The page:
“Once we decided that we were going to leave coastal Maine and start our own venture in Ohio, the search for a mobile food truck began. Through this search we found that instead of buying a used unit, it would be in our best interest to build out our own mobile restaurant, designing it similar to the hotel and restaurant kitchens we were familiar with. We were interested in having a unit that could offer catering services as well as quick service meal, while also acting as our prep kitchen and commissary. After much planning, and research, we found a used step van in Indiana and began building our dream with the help of local fabricators,” he said.

Sartin describes the food served out of the Harvest Mobile window as, “eclectic comfort foods produced utilizing seasonal locally sourced organic products, and health-conscious cooking techniques.”

Menus vary weekly based on seasonality and availability from the local farms they source from. For weddings and private parties they build menus to suit the clients vision, dietary restrictions, and suggestions.

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Patrick Sartin recently answered some questions about his 2019 food truck season. Here’s what he had to say:

Q: How would you describe the flavors that guests will encounter when they come to your food truck?

A: Fresh and unique. Our goal is to showcase the fresh local ingredients we are utilizing. By cooking foods to order utilizing modern trends and health-conscious techniques, we feel we create a lasting impression on palates and a craving for more.

Q: What do you think made your food unique and interesting?

A: Utilizing modern trends and techniques, as well as the best locally sourced products we can find. Our goal is to make the local growers' hard work shine. We strive to serve items that make you feel good about yourself and the community you're supporting by sourcing from Harvest. We strongly feel the heartbeat and overall health of a community starts with food, and the folks who grow your food. By sourcing from Harvest, you are truly tasting and supporting your community in every bite. We source from 12 small family businesses in and around the Dayton area who are deeply rooted in providing the best product possible. We are a true local community food establishment. It is the producers and growers of the products we utilize that deserve a good portion of the credit for our success.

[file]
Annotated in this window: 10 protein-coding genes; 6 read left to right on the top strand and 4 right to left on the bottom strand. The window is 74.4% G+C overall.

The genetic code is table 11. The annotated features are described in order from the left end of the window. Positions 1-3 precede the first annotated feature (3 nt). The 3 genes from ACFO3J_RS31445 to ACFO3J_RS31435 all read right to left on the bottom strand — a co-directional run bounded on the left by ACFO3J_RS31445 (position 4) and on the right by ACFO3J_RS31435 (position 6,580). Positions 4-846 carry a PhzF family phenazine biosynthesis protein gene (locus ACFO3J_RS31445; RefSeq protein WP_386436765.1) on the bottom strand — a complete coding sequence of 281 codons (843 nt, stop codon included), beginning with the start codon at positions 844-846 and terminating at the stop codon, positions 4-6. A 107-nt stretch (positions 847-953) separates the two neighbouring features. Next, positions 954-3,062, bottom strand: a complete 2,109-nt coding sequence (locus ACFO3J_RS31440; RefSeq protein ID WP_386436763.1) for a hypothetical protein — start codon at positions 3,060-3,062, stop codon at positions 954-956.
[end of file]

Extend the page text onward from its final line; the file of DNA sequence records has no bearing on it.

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Q: What do you think your food truck brings to Dayton’s culinary scene?

A: I feel we provide a unique approach to the food truck scene as we source all our items in season from local vendors. Our offerings are unique to the Dayton market as most are inspired from our travels and brought back to share with the fellow foodies of the area. We used modern techniques to create comfort food items with a twist. We cook all our food with the utmost respect and love for the products we are utilizing. We do not utilize commercial processed or pre-made products and cook all our offerings on site to order for the guest.

Q: What plans do you have for the next year for Harvest Mobile?

A: We plan on continuing to grow our catering services, and hope to find the right location to expand our dining experience into a solid location. Though a few places have presented themselves to us over the years, we are waiting for that right fit to showcase our style and community driven focus.